Redragon Draconic Pro review: A budget 60% keyboard with ALL the frills

Redragon Draconic Pro review: A budget 60% keyboard with ALL the frills


When it comes to budget gaming peripherals, few brands are as well known as Redragon. The Redragon K530 Draconic or Draconic Pro is the latest keyboard from Redragon, and at a price point of Rs 4490 (as of writing this on Amazon), it might not necessarily be considered a "budget" gaming keyboard. However, if you consider the number of features it has packed into it, you'll quickly realise that this is quite the deal, at least on paper. This is a 60% wireless keyboard, with both 2.4Ghz and Bluetooth pairing, pairing and switching between 3 devices, USB-C, doubleshot keycaps, and even the Outemu mechanical switches on this keyboard are hot-swappable! You see why this certainly looks like a great deal. How is the user experience though? That's what we're here to tell you.

RedDragon keyboard

Build and Design

The Redragon Draconic Pro or K530 features a 60% layout; that's one layout size smaller than a TKL, so you have no arrow or function keys. Of course, that also means it takes up significantly less space on a desktop, which is the whole point of such keyboards. Coming to the build quality, the keyboard body is made with ABS plastic, and weighs in at around 610 g. But it does not feel cheap at all, it's up there with any other premium gaming brand's plastic keyboard offerings. There's no flexing or creaking when we attempt to twist or bend the keyboard. All of the ports are on the left side of the keyboard, this includes the USB-C port, the on-off switch and the paired device switch. You also have two LED indicators here for the battery and Bluetooth. Overall, the Draconic Pro borrows a lot of design aspects from Keychron's 60% keyboards, so if you're familiar with those, then you will feel right at home. Under the keyboard, you have two rubber feet near the bottom and two flip feet at the top corners if you prefer higher typing angles and a little slot to stash the 2.4 GHz wireless dongle. Very convenient.


Connectivity and Battery

The K530 Draconic Pro comes with BT 5.0 support and supports 2.4 GHz connections as well via the dongle. Of course, it can also be used in wired mode, while it's charging. They very conveniently provide a 2-in-1 cable which allows you to plug the keyboard into both USB-C and USB-A ports. In addition to that, you can pair with up to 3 devices at once with Bluetooth, keep in mind that only one connection can be active at a time though.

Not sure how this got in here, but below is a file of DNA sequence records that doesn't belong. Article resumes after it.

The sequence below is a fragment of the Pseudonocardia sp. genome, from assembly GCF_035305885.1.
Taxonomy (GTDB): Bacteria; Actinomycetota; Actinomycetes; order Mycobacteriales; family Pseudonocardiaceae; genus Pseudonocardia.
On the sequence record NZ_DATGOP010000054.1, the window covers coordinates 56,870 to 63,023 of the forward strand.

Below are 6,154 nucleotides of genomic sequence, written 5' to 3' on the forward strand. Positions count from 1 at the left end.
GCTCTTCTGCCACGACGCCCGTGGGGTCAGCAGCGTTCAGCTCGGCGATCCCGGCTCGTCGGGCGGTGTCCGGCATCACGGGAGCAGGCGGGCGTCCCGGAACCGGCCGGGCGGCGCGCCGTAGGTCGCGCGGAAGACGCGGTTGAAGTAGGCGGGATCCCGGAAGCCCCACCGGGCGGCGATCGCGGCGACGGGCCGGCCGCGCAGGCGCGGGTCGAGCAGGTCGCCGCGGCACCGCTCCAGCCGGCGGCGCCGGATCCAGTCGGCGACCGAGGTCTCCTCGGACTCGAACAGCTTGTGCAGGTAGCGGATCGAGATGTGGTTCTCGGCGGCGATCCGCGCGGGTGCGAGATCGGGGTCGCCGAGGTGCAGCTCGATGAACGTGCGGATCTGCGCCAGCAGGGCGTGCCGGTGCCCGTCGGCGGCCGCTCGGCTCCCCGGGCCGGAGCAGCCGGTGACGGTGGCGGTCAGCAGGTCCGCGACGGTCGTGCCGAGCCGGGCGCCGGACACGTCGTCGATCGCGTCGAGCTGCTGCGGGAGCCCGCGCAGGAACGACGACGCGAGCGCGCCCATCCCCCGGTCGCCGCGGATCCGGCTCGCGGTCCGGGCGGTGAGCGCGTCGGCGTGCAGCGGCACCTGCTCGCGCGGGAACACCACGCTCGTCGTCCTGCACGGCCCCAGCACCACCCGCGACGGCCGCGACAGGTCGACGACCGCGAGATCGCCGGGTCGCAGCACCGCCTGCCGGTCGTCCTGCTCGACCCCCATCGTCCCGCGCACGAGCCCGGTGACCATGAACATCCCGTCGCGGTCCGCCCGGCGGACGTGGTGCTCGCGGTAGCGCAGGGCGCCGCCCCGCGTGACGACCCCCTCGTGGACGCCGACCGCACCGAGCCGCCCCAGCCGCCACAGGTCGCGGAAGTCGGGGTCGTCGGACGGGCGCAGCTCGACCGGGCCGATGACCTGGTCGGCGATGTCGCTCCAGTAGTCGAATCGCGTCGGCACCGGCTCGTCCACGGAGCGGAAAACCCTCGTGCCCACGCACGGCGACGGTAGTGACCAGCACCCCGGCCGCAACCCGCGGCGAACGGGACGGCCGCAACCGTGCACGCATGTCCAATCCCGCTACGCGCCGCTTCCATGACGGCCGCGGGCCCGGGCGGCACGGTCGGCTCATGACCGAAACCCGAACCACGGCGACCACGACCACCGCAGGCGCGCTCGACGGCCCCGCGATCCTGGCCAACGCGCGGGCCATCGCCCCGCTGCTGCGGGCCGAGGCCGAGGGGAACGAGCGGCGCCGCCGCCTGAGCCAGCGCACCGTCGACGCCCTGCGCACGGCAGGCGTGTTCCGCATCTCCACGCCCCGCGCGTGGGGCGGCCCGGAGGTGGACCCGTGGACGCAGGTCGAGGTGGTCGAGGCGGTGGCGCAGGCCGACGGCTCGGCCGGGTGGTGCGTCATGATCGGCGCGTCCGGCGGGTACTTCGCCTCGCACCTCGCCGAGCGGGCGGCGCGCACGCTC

Coming to the battery, you've got a 1600mAh battery in this keyboard, which lasts around 5-6 hours with the RGB lighting on, and should last even longer with the lighting off.



The Redragon Draconic Pro came with Outemu Red switches. In terms of feel, it's not too different from Cherry MX Reds, like we've mentioned several times now, most budget switches are able to compare to Cherry MX in terms of overall feel. We personally prefer Red switches, and that's what the keyboard came with however, the keyboard is hot-swappable, so if you prefer brown, black or blue switches you can swap them in but it only supports hot swapping with other Outemu switches.


RedDragon keyboard



The Draconic Pro features doubleshot ABS keycaps. There are legends printed on the side of the keycaps as well for function keys. The keycaps fit securely on the switches and feel well-built overall.



There is accompanying software, which can be downloaded from Redragon's official website. Here you have three on-board profiles to mess around with. Here you can remap certain keys or set up macros and media functions. You can also adjust lighting here, the software has up to 13 lighting modes and a Magic FN option, which allows you to use the caps lock key as the fn key when held down. However, this can be a bit finicky at times.



As we mentioned in the intro, as far as 60% of keyboards are considered, the Redragon K530 Pro or Draconic Pro comes with all the features you'll need. That being said, the typing experience was not the best we've had on a mechanical keyboard but it wasn't the worst either. Additionally, the software could use some work as well, as it stands right now it feels a bit lacking and unintuitive. Nevertheless, if you're in the market for a 60% keyboard with all the features on a budget, this is your keyboard